• #13
                          N8 made a tool for us with a "L" shaped piece of steel. The short leg of the L bolts to the crank flange using two flywheel bolts, the long end of the L faces toward the rear and mounts the dial indicator on the inside of the round bore that the transmission fits in.


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                          Arnold Md.
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                          • #14
                            Unless that old truck trans is a truck 4-spd, it shouldn't grind at all going into 2nd or 3rd. 1st is not synchro'd tho, so no easy downshift to 1st but then that's not what you're saying anyway. Probably a victim of worn synchros on 2nd and 3rd.
                            Of course, clutch chatter can be a number of things and a stick shift Stude is probably more tolerant than the .004 they call out, but most BH's are further out than that if they're mismatched to the block. And that CAN cause chatter.
                            Later Stude truck V8 3spds were a heftier side-loader unit and were used behind the Golden Hawks that wore a supercharger.

                            Anyway, you don't "throw away" the BH - you remove it's locator pins, align it to the the crankshaft using a dial indicator that's attached to the crank (I use a magnetic base to do this) and adjusted so the tip of the indicator rides the ID of the tranny hole. You snug the bolts that hold the BH to the block, check the runout and adjust the BH with a mallet until the runout's in spec. Then drill new locator holes for pins that'll establish alingment (I use roll pins myself).

                            Miscreant at large.

                            1957 Transtar 1/2ton
                            1960 Larkvertible V8
                            1958 Provincial wagon
                            1953 Commander coupe
                            1957 President 2-dr
                            1955 President State
                            1951 Champion Biz cpe
                            1963 Daytona project FS
                            No deceptive flags to prove I'm patriotic - no biblical BS to impress - just ME and Studebakers - as it should be.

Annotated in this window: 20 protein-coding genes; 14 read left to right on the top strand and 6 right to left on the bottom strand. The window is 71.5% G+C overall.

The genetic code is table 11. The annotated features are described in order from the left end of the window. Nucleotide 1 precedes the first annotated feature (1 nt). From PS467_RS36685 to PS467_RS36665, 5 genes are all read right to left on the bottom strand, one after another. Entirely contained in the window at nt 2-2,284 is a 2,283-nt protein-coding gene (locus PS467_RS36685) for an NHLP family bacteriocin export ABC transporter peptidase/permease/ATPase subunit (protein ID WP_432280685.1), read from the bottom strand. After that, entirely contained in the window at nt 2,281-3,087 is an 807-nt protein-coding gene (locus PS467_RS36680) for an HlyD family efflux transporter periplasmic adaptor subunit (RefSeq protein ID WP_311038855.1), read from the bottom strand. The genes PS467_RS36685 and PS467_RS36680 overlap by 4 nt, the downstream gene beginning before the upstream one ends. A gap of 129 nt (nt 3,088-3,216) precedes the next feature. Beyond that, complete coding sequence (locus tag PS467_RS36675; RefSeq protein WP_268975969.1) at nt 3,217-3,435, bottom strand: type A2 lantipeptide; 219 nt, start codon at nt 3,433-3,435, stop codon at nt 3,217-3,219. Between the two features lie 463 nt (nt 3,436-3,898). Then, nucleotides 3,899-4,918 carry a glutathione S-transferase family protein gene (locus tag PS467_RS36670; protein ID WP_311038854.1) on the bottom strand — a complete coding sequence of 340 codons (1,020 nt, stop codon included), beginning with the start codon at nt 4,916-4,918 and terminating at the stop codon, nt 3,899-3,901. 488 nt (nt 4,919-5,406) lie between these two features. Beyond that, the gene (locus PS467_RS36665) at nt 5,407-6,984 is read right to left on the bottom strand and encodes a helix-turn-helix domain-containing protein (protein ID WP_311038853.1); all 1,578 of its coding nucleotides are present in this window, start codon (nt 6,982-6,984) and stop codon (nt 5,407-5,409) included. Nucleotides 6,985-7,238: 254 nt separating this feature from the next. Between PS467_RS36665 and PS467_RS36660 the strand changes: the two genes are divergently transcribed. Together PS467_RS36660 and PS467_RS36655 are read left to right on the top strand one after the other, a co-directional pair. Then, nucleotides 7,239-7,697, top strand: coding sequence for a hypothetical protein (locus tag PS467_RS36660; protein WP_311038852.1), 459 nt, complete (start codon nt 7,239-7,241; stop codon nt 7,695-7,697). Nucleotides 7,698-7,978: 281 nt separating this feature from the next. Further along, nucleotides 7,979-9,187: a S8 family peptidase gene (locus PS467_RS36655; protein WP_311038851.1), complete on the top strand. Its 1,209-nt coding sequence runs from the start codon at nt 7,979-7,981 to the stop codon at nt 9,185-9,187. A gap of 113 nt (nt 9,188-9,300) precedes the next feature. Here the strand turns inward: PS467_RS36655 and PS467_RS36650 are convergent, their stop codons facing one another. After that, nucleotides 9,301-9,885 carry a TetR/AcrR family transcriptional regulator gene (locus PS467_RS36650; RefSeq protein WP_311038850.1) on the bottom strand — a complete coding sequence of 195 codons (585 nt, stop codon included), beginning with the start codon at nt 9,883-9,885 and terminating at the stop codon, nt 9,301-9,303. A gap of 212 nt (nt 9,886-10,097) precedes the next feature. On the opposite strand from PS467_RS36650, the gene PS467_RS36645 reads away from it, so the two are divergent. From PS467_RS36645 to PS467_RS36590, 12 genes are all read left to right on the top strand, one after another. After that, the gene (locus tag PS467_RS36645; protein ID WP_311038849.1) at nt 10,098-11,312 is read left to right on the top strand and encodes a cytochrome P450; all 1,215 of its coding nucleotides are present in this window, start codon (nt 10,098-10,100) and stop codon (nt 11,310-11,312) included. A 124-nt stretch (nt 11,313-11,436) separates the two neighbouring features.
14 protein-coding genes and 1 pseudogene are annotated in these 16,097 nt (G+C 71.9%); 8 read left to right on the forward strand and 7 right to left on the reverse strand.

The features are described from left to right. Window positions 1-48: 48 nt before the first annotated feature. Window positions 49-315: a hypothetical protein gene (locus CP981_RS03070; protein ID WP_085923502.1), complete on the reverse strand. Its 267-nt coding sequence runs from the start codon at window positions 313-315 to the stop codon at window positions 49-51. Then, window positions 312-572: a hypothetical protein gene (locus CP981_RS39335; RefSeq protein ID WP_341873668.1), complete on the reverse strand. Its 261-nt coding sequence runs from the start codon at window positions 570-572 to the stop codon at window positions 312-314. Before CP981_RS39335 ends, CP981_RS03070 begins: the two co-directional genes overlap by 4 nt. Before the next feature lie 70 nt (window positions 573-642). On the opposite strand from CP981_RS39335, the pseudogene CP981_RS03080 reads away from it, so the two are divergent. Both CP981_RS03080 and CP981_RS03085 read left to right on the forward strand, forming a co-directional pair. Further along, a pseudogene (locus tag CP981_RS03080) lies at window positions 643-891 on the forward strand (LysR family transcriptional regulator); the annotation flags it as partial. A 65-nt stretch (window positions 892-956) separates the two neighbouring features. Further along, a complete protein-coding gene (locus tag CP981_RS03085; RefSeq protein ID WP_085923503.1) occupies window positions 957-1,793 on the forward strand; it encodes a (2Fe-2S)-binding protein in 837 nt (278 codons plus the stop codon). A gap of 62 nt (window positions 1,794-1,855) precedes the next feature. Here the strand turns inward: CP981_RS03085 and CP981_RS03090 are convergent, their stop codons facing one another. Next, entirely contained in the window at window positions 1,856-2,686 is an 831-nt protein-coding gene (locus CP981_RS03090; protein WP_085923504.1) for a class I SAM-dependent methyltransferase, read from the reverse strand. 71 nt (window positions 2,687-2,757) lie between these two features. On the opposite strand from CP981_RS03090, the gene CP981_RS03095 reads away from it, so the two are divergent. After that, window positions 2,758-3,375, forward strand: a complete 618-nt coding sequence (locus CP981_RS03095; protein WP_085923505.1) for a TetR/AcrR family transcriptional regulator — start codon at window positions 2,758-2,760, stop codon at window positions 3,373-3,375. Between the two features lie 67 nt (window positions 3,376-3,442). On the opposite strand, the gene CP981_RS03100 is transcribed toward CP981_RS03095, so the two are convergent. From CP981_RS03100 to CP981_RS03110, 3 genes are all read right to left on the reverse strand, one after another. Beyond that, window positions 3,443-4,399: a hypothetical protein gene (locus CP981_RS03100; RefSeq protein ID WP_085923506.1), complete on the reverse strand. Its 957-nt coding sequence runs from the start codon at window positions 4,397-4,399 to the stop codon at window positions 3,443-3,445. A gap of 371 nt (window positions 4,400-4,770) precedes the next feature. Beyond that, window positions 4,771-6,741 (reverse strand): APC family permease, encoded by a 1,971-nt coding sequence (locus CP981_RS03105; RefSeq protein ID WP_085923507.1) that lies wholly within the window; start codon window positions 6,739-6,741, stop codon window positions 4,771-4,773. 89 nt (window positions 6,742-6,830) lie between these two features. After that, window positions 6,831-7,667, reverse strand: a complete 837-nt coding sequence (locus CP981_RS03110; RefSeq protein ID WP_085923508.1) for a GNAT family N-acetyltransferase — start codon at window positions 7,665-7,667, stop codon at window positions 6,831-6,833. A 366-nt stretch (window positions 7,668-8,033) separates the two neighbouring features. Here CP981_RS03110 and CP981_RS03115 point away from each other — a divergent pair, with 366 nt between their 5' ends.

Comment


                            • #15
                              quote:Originally posted by Mr.Biggs

                              Unless that old truck trans is a truck 4-spd, it shouldn't grind at all going into 2nd or 3rd. 1st is not synchro'd tho, so no easy downshift to 1st but then that's not what you're saying anyway. Probably a victim of worn synchros on 2nd and 3rd.
                              Of course, clutch chatter can be a number of things and a stick shift Stude is probably more tolerant than the .004 they call out, but most BH's are further out than that if they're mismatched to the block. And that CAN cause chatter.
                              Later Stude truck V8 3spds were a heftier side-loader unit and were used behind the Golden Hawks that wore a supercharger.

                              Anyway, you don't "throw away" the BH - you remove it's locator pins, align it to the the crankshaft using a dial indicator that's attached to the crank (I use a magnetic base to do this) and adjusted so the tip of the indicator rides the ID of the tranny hole. You snug the bolts that hold the BH to the block, check the runout and adjust the BH with a mallet until the runout's in spec. Then drill new locator holes for pins that'll establish alingment (I use roll pins myself).

                              Miscreant at large.

                              1957 Transtar 1/2ton
                              1960 Larkvertible V8
                              1958 Provincial wagon
                              1953 Commander coupe
                              1957 President 2-dr
                              1955 President State
                              1951 Champion Biz cpe
                              1963 Daytona project FS
                              OK The light bulb is starting to glow. (I think) The throw away quote in the manual refered to face runout.

                              So you remove the special bolts, align it, drill out different bolt holes to 3/8" and then drive in 3/8" roll pins to lock in the new alignment? I was having a hard time with the concept of drilling a precise hole with a hand held drill motor. The roll pin idea makes sense to me.

                              Thanks for the tip on the throw out bearing.

                              The 4 spd B/H is the only Stude B/H I've ever had in my fat little fists.

                              If the existing B/H has the locator pins,(who knows who did what?) I might reinstall it and check the runout to see how far out it actually is. I'll feel better if I find it to be out a lot.

                              Thanks for putting up with a Studebaker rookie.